SERS sensors for agricultural products

This solution was shared by PRE-LAUNCH RESEARCH TEAM , 14 May 2021

Print date: 30 September 2022 14:46

Description of the innovative solution

Sensors Traceability Food safety Accountability mechanism

Surface-enhanced Raman spectroscopy or surface-enhanced Raman scattering (SERS) is a scattering spectroscopy technique. It can be used as an analytical tool to detect chemical and microbial hazards in food and agricultural products. Advantages of using surface-enhanced Raman spectroscopy over other analytical methods is that it is faster as it does not require sample pre-treatment and it has less interference with water. It has been used to successfully in the laboratory to identify food contaminants including farm chemicals such as pesticides, illegal food additives, veterinary drugs, toxins, and food-borne pathogenic organisms. While it has great potential to improve food safety, it has limitations that need to be overcome before it can be widely used. Surface-enhanced Raman spectroscopy currently has limitations that inhibit real-world application. These include susceptibility to signal interference from other components in the sample, and poor performance in terms of stability and sensitivity. Furthermore, it is also costly to develop Surface-enhanced Raman spectroscopy-active substrates used in the process.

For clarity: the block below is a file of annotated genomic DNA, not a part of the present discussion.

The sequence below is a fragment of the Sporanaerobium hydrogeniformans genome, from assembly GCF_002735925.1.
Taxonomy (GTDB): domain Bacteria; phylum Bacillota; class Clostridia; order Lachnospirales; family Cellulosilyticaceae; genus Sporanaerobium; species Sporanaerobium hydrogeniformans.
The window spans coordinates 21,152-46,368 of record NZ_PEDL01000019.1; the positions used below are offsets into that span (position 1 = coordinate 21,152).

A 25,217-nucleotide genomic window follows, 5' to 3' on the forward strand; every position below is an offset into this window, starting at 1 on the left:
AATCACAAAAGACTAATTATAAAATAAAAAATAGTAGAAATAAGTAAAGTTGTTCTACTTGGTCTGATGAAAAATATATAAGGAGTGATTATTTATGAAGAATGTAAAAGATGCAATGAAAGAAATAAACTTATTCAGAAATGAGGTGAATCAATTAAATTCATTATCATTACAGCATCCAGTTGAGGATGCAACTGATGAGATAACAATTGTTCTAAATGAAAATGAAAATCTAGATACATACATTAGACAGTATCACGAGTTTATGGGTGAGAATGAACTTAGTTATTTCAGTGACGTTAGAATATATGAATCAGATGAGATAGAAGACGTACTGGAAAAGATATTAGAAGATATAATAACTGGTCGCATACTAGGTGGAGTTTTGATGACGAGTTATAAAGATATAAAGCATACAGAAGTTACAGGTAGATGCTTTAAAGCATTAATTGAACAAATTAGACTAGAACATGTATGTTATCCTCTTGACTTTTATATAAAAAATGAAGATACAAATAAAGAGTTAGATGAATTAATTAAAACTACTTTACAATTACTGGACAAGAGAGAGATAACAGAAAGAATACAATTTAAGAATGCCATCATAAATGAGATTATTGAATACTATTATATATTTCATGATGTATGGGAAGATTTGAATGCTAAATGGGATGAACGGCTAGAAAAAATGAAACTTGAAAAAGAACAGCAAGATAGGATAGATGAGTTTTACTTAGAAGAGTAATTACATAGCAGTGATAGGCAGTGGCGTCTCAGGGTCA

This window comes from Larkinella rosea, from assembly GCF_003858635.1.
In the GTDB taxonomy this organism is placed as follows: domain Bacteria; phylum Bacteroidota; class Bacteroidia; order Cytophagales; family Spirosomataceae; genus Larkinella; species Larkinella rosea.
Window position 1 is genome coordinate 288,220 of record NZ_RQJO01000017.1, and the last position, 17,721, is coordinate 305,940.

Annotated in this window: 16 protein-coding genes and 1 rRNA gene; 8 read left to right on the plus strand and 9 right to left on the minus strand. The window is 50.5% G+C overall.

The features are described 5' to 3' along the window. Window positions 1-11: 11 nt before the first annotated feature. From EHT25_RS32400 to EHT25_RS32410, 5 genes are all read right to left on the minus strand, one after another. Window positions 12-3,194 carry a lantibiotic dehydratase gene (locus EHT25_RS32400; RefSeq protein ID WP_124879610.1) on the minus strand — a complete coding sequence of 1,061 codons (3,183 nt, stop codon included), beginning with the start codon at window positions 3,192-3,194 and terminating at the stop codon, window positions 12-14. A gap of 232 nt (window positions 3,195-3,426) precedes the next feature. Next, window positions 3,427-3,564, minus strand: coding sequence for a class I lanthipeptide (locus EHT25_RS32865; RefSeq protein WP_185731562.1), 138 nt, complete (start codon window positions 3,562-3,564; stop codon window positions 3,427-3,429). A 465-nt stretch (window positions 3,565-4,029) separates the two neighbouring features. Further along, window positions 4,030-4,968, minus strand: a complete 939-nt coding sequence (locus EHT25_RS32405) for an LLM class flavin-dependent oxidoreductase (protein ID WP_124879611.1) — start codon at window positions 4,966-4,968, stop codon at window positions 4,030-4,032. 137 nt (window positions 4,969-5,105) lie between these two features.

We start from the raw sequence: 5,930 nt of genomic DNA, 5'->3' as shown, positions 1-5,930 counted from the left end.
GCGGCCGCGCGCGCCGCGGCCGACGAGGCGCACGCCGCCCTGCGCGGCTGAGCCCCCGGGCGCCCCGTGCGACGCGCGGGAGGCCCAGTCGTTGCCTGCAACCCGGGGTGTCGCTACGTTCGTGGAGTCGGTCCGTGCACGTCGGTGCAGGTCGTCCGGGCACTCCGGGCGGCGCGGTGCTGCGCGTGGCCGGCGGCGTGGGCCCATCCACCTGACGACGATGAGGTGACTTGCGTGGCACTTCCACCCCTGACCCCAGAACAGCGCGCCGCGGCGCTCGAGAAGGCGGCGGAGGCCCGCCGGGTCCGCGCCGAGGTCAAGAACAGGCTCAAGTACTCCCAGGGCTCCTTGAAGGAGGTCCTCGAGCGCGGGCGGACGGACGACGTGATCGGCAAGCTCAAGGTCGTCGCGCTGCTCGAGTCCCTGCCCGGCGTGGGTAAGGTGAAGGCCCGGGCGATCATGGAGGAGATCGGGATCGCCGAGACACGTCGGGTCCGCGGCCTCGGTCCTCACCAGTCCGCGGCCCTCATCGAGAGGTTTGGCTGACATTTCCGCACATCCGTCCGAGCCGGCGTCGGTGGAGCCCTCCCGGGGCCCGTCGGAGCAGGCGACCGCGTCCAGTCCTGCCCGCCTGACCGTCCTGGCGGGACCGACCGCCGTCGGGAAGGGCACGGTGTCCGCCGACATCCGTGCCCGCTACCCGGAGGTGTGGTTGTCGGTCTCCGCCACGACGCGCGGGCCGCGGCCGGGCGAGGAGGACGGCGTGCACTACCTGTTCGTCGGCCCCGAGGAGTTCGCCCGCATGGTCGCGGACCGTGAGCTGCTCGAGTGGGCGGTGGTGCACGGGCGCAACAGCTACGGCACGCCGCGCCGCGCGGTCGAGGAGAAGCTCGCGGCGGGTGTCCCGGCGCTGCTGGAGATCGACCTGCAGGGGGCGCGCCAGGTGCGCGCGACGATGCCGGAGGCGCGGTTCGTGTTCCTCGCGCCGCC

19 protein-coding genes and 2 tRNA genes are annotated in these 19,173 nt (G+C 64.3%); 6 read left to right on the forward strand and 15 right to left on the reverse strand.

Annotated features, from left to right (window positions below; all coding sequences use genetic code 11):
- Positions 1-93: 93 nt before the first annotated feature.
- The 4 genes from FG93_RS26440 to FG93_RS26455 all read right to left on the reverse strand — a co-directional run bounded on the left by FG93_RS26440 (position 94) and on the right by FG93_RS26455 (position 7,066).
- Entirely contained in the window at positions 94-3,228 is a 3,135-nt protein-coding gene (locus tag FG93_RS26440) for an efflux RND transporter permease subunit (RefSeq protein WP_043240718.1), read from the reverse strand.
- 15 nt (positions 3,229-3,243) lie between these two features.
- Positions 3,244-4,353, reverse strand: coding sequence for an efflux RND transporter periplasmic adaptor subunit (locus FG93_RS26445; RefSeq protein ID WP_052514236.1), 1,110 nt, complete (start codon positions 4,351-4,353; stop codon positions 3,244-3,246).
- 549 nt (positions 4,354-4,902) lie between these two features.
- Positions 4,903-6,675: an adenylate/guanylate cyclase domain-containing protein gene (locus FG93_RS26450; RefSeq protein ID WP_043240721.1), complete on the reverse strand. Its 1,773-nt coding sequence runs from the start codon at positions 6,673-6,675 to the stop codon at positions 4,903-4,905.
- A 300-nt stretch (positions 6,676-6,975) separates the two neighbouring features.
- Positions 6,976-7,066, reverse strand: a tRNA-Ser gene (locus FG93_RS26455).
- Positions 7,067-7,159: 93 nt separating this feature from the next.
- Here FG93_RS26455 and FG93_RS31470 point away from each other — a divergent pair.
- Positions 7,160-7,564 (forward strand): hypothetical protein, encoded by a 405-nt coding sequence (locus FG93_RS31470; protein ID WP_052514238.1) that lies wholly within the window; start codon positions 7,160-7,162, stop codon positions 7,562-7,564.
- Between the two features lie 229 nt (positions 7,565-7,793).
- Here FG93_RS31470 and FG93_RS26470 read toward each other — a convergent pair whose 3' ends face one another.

Supply chain segment

Handling, storage and transport/distribution

Maturity level

Gaining traction

Criteria

Food quality Food safety

SDG target

SDG 2: Zero Hunger SDG 3: Good Health and Well-being

Context

Urban Peri-urban Rural Marine/Coastal

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Review—Surface-Enhanced Raman Scattering Sensors for Food Safety and Environmental Monitoring
Scientific paper
Review of surface-enhanced Raman scattering (SERS) sensors for food safety and environmental pollution monitoring.
Shared by PRE-LAUNCH RESEARCH TEAM
Deep Chemometrics
Scientific paper
Validation and transfer of a global deep near-infrared fruit model to use it on a new portable instrument.
Shared by IFSS Portal Research Team

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